Kromitzki squeezed my hand with effusion, and his shoulders moved exactly like those of a wooden manikin. How repulsive the man is to me! I suppose he considered me more of a fool than an oddity; but he believed me, and that was all I wanted. He is quite right as to that, for I was decided that Aniela should have the capital instead of only a life interest. I saw that he was consumed with curiosity to know how much and when; but he understood that it would not do to show his hand so openly, and therefore remained silent as if from emotion. I continued:--

"You must remember one thing, my aunt wants careful handling. I know for certain that she means to provide for Aniela; but it all depends on her will, and even her humor. In the mean while, what is it you both are doing? Yesterday you made her angry, and to-day Aniela vexed her still more. As the future heir I ought to rejoice at your blunders, and not warn you, and yet you see I am doing the opposite. My aunt was deeply hurt by Aniela's plan, and in her anger turned upon you, hoping, I fancy, that you would take her side; but you, on the contrary, supported them!"

"My dear fellow," said Kromitzki, squeezing my hand again, "I will tell you openly that I agreed to their plan because I was vexed with your aunt, and that is the top and bottom of it. There is no sense in it at all. I cannot stand exaltation, and both these women are full of it. They always seem to think they ought not to take advantage of your aunt's hospitality, that they cannot always remain at Ploszow, and so on, _ad infinitum_. I am heartily sick of it. In the mean while it is this way: I cannot take them with me to Turkestan, and when I am there it is all the same to me whether they are at Odessa or at Warsaw. When I wind up my affairs, with a more than considerable fortune, I hope I shall give them, of course, an adequate home. That will take place in a year at the latest. The sale of the business itself will bring in a considerable sum. If they were not at Ploszow, I should have to look out for some other place; but since your aunt offers her house and is pleased to have them, it would be folly not to accept the offer. My mother-in-law has only just recovered from her illness. Who knows what might happen in the future? and if things went wrong, Aniela, young and inexperienced as she is, would be alone with all these troubles. I simply cannot remain with them; even now I am in a fever to be off, and only delayed my departure in the hope that I might persuade you or your aunt into a partnership. Now I have told you all that is in my mind; and it is your turn to tell me whether I may count upon your good-will."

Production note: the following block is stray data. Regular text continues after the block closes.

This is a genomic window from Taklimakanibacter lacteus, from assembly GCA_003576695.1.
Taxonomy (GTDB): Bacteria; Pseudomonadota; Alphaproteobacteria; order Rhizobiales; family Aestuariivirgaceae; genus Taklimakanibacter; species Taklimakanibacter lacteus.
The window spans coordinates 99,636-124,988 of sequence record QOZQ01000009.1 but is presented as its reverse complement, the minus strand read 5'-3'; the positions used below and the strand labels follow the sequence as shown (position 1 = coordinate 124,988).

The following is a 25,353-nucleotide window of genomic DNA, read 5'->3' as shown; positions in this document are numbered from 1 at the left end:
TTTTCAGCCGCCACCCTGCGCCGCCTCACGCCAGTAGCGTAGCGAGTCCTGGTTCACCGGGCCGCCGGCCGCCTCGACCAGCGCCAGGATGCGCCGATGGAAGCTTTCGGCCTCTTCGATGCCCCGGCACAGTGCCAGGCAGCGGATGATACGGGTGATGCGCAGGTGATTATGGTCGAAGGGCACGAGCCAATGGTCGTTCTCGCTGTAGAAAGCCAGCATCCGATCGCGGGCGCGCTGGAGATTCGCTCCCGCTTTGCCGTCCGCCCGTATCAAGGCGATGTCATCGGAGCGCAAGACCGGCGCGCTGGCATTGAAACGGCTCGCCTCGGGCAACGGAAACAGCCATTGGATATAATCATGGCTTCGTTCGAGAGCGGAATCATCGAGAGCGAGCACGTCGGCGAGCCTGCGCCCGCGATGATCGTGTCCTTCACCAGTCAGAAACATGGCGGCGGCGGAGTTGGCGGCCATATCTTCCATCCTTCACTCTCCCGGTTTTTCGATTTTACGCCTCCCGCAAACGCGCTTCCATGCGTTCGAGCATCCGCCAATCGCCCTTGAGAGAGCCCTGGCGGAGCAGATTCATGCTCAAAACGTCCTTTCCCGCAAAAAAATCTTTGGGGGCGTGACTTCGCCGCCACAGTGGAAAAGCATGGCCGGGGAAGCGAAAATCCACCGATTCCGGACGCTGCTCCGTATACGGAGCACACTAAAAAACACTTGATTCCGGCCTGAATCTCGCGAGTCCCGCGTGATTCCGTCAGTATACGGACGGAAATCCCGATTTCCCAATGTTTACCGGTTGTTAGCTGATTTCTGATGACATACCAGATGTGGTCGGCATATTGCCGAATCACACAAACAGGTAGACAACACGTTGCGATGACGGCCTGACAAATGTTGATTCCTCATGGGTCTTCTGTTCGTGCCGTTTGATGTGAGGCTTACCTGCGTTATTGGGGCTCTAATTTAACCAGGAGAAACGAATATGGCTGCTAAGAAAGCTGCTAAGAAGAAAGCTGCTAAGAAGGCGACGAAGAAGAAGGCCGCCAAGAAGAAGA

I breathed again. Aniela's scheme was reduced to nothing. I was delighted because I had got what I wanted. Although my love for Aniela was akin to deep hatred, it was all I had to live for, and it wanted food; and this it would get only from Aniela's presence. From Kromitzki's words I concluded that by one stroke I could gain the most wished for end,--Kromitzki's departure for an almost unlimited time. I remained impassive, and thought it more advisable to show myself a little reluctant.

"I cannot," I said, "give you any promise beforehand. Tell me first exactly how you stand."

He began to talk, and talked with great volubility, showing that once embarked upon this theme, he felt himself in his proper element. Now and then he paused to buttonhole me or press me against the rocks. When he had said something he thought very convincing, he swiftly screwed his eyeglass into his eye and scrutinized my face to see what impression he had made upon me. This, added to his voice, which was like the sound of creaking hinges, and the reiteration of his "what, what," was very trying to my nerves, but I must render him justice; he did not try to deceive me. He told me substantially the same things that I had heard from Chwastowski. The affair stood thus: Great capital had already been invested in material, the purveying of which was solely in Kromitzki's hands. The danger of the business consisted in the fact that the capital already sunk came back to him only after passing through various official forms, therefore very slowly; and also in the fact that Kromitzki had to deal with purveyors whose interest it was to supply him with the very worst materials, for which he was held responsible. This last point put him more or less at the mercy of the agency, which besides had the most complete right to accept only good material. Who knows what complications might arise from that? After having listened to his statement, which lasted an hour, I replied:--

"My good fellow, considering all you have told me, neither my aunt nor I can have anything to do with the partnership."

His countenance fell, and he turned very yellow. "Tell me why," he said.